The number of schools that test their pupils for drugs is likely to rise this month as free urine test kits are offered to headteachers by a UK health company.
But ministers may be forced to ban drug-testing in schools later this year on the advice of a panel of European experts who say it is ineffective and a humiliating invasion of pupils' privacy.
Such a U-turn would be particularly embarrassing for Tony Blair, the Prime Minister, as he has called on schools to introduce the tests.
Although private schools have used drug-testing for several years, state schools began it only after Mr Blair gave it his personal backing in 2004 when, in an interview with the News of the World, he said: "If heads believe they have a problem in their school, then they should be able to do random drug-testing. They will have the power and the ability."
The Abbey school in Faversham, Kent, introduced random tests in January last year and within a month reported it had reduced drug-use.
But later in 2005 drug-testing by schools was investigated by the Pompidou Group, a wing of the Council of Europe which focuses on tackling drug abuse.
Its ethics committee met last autumn to draw up draft regulations for the practice. However, after hearing evidence from expert witnesses the panel decided that it should be discouraged altogether.
Angel Ruiz de Valbuena, a spokesman for the group, said: "The experts agreed on the unsuitability of any regulation on this matter, since in their opinion, drug testing shouldn't be allowed under any circumstance in European schools.
"Indeed, according to the members of this panel, the use of such tests in school may conflict with ethical principles such as respect for privacy, to the extent that they are unjustified intrusions by the state into young citizens' private lives that expose them to humiliating situations.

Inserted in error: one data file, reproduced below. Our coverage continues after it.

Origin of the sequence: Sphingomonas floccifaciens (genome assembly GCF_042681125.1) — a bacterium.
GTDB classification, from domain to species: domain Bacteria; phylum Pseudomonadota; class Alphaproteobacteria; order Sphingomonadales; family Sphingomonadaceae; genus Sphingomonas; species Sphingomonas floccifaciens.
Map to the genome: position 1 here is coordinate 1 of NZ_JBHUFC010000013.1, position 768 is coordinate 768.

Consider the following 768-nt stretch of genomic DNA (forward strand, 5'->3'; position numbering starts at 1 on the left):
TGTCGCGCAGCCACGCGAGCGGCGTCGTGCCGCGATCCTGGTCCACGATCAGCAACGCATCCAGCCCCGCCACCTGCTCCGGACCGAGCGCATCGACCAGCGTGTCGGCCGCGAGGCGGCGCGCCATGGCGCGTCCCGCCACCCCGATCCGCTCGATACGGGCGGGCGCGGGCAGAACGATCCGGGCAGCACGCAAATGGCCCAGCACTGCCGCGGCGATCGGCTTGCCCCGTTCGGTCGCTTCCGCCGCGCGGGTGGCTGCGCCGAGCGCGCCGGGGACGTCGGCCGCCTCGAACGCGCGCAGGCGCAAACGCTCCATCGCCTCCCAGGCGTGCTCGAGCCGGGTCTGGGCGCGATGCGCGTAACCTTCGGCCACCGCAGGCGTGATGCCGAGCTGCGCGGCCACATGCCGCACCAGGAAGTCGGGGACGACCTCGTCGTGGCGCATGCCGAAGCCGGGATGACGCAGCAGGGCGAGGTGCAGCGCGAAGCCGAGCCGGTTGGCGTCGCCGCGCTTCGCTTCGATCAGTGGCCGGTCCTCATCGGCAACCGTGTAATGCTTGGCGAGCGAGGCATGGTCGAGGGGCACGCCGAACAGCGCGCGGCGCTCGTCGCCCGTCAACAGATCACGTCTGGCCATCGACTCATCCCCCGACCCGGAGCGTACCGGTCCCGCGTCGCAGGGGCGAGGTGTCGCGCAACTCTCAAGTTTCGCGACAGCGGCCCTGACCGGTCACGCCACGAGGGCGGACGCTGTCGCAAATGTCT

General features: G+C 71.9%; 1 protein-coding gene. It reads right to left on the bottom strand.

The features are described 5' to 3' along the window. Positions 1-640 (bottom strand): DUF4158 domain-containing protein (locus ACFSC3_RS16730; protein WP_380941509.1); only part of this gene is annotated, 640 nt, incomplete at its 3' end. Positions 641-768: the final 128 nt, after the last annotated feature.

"Furthermore, the group considers that there is currently no scientific evidence of the effectiveness of drug testing in schools as a means of preventing drug use and abuse."
Ministers from 35 European countries, including the UK, will attend a meeting of the Pompidou group later this year where they will be asked to agree and sign a declaration, which is due to include a statement opposing drug testing in schools.
The statement would not outlaw the practice, but would cause embarrassment for countries where it takes place and could lend weight to legal challenges by pupils.
Drug-testing takes place in some Scandinavian schools and in a number of private schools in France, Portugal, Spain and Italy.
But members of the Pompidou group believe drug-testing in UK schools is particularly significant, even though only a very few state schools are doing it, because it is the only country where the practice has received public backing from the Prime Minister.
It is not known which minister will be the UK's delegate at the triannual ministerial meeting of the Pompidou Group, although it is likely to come under the remit of the Department of Health or the Home Office. Among the experts who presented evidence to the ethics committee was Artur Radosz of the European Coalition for Just and Effective Drug Policies, a network of more than 100 charities which work with drug-users.